Extraversion Leadership

1225 Words 5 Pages
When one visualises an effective leader, the image is of a motivated, captivating individual who challenges situations, produces visions of the future and inspires followers to achieve. Leadership in part is largely about the reciprocal relationship between a leader and their alertness to the positive or negative reactions of followers (Hollander, 1978, p.2). Leaders can emerge from within a group as well as by formal appointment, additionally the same leader can succeed in one context yet fail in another (Leavy & Wilson, 1994). Organisations need successful leaders in order to achieve optimal effectiveness and theories are used to stress the value of leadership, but more importantly help to reveal the implications of exactly what features …show more content…
It is one of the Big-Five personality traits which outlines the most salient characteristics of personality (Goldberg, 1992). Extraverts tend to be gregarious, assertive and happy (Robbins & Judge, 2017, p.180) making them skilful in handing social situations. The reason why extraversion is a key feature important for an effective leader is because extraverts establish vision, motivate and inspire followers, thus creating a rich atmosphere. Evidence supports extraversion being the best predictor of an effective leader, for example the outcome of Judge et al’s (2002) personality meta-analysis indicates that extraversion was the most “consistent correlate of leadership across study settings and leadership criteria” (Judge et al, 2002, p.765). This is because extraversion had an estimated corrected correlation of = .31 making it the strongest correlate of leadership out of all the Big-Five personality traits. It is however, interesting to note that the findings also revealed that extraversion is more likely to facilitate leader emergence than leader effectiveness which emphasises the importance of subordinates’ …show more content…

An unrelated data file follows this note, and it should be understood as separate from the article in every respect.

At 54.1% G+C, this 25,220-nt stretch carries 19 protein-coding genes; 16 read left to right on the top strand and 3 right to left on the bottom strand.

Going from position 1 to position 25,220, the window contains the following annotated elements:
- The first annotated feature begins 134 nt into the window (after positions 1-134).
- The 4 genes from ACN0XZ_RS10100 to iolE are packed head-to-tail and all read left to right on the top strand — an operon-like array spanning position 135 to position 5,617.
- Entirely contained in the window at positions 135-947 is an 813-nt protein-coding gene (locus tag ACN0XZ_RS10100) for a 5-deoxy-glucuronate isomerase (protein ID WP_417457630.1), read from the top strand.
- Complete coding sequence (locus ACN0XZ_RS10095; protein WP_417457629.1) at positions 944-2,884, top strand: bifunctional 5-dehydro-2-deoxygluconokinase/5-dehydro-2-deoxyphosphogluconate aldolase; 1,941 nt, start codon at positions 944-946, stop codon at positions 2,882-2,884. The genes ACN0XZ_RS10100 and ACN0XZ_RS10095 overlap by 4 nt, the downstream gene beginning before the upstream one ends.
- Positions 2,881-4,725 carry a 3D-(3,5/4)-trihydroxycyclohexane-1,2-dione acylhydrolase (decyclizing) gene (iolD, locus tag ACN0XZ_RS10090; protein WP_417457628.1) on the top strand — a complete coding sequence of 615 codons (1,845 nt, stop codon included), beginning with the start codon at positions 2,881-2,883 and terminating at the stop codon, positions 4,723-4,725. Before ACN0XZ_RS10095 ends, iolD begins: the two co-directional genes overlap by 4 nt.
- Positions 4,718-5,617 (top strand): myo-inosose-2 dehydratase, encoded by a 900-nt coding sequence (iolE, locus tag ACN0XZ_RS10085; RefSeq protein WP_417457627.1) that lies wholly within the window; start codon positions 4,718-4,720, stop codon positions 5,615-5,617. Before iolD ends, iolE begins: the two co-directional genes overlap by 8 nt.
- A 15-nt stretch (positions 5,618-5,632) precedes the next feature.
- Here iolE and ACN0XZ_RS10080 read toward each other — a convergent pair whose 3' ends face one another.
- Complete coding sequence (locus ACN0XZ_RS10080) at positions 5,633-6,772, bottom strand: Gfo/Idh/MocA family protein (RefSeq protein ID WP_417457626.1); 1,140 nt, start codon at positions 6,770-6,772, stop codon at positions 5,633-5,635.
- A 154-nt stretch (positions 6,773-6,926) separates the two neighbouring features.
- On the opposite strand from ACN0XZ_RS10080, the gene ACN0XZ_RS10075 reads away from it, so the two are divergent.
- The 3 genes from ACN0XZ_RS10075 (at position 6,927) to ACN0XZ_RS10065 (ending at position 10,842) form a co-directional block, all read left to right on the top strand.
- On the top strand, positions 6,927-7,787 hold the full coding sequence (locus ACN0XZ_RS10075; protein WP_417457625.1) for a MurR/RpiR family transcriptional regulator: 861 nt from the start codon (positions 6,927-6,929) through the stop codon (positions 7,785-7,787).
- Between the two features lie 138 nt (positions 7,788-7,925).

Here, it is important to note how contrasting research suggests that in an unpredictable context it is actually introverts who make more effective leaders because they “listen and show greater receptivity” (Grant, 2010, p.1). This alternative viewpoint exposes the differences of situational contexts and coincides with the downside of extraversion being impulsivity and engaging in risky behaviour (Robbins & Judge, 2017, p.181). Nonetheless, the research and general consensus suggests that extraversion is a key predictor of effective leadership because it helps to establish vision and engage followers. Extraversion is linked to personal power which is another important feature for effective leadership as they both generate commitment from followers which helps to improve

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